“The final outcome of the litigation is still yet to be determined,” Strangio explained. “The question is … does the ban go into effect during the litigation, which can take years in the federal courts, or is it blocked during the pendency of those cases? Right now it is still blocked because there is one injunction in place. It may not be blocked for long, but for now it is.”

Even if the ban is allowed to go into effect while the other litigation makes its way through the courts, the transgender service members who are exempt from the ban may still be skipped over for promotion and deployment opportunities because of their gender identity, according to Strangio.

“Even with the exception for them, there are so many lost opportunities that people are never going to know about because they're operating under a policy that essentially tells them that they're unfit to serve,” Strangio added.

Supporters of President Trump’s proposed ban on transgender service members claim that the healthcare costs of covering a transition are too high. Lori Trahan, a Democratic Representative from Massachusetts, pointed out that the Department of Defense spent about $8 million on trans-related medical costs since 2016 — less than one percent of the Pentagon’s annual healthcare spending.

The Trump administration also points to how much time the service members are unable to serve due to medical recovery to support the proposed ban. However, all five of the service members dismissed the claims that transition care was too time-consuming and expensive. None of them took any significant time off, and many had used their personal holiday time to have the surgeries. Peace pointed out that a single pregnancy can lead to 16 months of non-deployability, in comparison to a few weeks of recovery from transition-related surgeries. King said she and her commander decided the best time to undergo vocal feminization surgery was during her personal leave around Christmas.

“By doing this, I shortened the time that I was going to be down because I couldn’t speak over Christmas leave,” King said. “I just used a whiteboard to talk to my kids, and then at the end of January I was ready to go to the field with my unit.”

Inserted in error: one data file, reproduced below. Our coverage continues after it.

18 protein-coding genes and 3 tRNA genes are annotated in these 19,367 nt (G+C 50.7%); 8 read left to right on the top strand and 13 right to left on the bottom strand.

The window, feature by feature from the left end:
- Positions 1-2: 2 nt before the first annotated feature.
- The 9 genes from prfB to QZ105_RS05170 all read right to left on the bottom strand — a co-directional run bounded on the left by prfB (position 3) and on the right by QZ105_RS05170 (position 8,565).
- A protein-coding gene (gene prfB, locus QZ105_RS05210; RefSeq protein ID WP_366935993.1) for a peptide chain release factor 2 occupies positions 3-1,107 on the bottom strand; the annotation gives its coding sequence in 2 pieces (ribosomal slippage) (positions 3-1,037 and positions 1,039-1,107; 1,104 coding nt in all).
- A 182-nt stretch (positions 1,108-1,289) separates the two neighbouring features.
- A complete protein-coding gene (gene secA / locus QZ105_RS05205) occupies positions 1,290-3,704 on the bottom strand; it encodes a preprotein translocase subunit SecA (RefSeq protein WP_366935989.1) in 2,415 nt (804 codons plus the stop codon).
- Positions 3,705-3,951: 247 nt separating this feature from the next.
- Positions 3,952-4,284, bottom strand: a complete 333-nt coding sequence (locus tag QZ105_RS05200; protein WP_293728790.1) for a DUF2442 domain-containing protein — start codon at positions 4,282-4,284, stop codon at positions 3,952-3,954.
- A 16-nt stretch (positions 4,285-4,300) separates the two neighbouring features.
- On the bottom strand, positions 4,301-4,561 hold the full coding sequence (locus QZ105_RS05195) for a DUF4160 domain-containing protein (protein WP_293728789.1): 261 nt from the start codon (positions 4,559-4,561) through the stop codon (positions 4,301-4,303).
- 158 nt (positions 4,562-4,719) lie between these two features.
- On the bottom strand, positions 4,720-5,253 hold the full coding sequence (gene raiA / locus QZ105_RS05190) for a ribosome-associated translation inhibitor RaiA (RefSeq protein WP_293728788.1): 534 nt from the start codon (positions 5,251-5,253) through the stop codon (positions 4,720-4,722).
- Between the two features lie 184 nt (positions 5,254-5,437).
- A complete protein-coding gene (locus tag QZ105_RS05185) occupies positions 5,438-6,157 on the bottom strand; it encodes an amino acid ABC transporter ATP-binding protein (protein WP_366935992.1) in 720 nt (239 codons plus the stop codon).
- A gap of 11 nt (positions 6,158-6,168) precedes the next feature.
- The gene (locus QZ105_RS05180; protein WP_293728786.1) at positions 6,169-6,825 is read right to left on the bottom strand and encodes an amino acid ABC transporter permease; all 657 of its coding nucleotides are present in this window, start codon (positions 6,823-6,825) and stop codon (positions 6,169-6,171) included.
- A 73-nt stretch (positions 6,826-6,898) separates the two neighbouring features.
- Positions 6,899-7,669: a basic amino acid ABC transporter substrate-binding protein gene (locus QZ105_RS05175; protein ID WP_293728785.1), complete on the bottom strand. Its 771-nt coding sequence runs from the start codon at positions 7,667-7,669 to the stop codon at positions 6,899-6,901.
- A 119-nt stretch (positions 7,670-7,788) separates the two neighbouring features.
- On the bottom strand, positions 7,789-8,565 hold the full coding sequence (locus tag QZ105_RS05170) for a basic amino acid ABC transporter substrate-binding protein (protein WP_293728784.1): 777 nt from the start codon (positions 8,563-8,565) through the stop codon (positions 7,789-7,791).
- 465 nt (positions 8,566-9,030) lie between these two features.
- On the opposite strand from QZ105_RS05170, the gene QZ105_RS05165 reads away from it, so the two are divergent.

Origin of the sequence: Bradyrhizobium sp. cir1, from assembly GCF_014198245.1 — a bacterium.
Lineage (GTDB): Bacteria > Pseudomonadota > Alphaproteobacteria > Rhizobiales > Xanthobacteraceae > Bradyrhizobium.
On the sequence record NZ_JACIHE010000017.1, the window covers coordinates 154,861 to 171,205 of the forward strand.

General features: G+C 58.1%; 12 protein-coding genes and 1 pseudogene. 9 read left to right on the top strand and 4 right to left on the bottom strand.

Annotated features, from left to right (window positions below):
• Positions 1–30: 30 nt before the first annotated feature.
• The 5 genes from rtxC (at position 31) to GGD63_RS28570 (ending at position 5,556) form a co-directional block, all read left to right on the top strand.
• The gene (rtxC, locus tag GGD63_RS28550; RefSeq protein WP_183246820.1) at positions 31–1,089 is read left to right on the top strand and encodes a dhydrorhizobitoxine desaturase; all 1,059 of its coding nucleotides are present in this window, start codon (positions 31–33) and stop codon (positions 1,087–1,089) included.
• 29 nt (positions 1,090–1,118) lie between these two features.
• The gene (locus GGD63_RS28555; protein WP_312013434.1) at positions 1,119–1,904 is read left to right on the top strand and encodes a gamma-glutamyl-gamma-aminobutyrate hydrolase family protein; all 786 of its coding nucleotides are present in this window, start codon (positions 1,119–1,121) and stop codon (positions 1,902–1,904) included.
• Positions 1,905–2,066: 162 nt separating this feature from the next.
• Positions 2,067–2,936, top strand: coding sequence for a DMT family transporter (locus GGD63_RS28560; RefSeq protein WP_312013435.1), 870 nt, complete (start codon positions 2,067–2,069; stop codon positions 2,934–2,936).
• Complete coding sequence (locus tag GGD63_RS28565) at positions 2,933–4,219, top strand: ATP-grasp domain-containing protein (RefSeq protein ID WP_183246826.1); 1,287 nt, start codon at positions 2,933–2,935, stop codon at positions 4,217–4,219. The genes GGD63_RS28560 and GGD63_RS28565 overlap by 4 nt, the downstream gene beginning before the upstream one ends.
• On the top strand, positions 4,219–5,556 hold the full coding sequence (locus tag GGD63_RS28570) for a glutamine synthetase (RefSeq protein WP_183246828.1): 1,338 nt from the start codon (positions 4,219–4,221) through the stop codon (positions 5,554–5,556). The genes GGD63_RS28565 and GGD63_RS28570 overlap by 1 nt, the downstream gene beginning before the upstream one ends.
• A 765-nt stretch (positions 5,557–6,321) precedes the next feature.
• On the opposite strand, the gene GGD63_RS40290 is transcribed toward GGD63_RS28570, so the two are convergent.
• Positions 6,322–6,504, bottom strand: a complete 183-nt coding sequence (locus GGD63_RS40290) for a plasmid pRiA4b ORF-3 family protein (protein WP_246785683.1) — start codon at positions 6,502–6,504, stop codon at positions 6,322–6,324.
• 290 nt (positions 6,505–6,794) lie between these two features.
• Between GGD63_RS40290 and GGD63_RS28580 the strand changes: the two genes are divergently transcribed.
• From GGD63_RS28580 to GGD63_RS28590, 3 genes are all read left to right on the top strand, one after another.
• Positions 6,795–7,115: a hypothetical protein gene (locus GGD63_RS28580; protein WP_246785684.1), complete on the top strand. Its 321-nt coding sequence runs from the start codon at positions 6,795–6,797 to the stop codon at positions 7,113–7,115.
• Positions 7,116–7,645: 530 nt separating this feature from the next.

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Dremann said that he had taken off just seven weeks over a three-year year period. “My transition had zero impact on any deployments or readiness issues. I was always available for training,” he explained.

After the five service members testified, James N. Stewart, a retired Air Force general who performs the duties of the undersecretary of defense for personnel readiness, testified that the policy isn’t a ban. He said that any person can join the military as long as they do not seek any medical treatment connected to their gender identity and are not diagnosed with gender dysphoria, a condition in which people experience distress because of the sex they were assigned at birth.

“The realities associated with the condition called gender dysphoria and the accommodations required for that gender transition in the military are far more complicated than we may assume,” Stewart said.

However, the ACLU argues that saying a transgender person can serve so long as they do not show any signs of being transgender is, in effect, a ban on transgender service.

“It is insidious and dangerous to suggest it's not one because a trans person could serve in their assigned sex at birth,” Strangio told MTVNews. “That is like telling a gay person that a ban on same-sex marriage isn't a ban on them getting married because they can marry someone of the opposite sex.”

For her part, Stehlik says, she let the proposed ban’s animosity stop her from fulfilling the oaths she made as a service member: “I belong in a combat arms unit, taking care of my soldiers.”

To learn more about issues affecting the LGBTQ+ community, head to lgbt.mtv.com.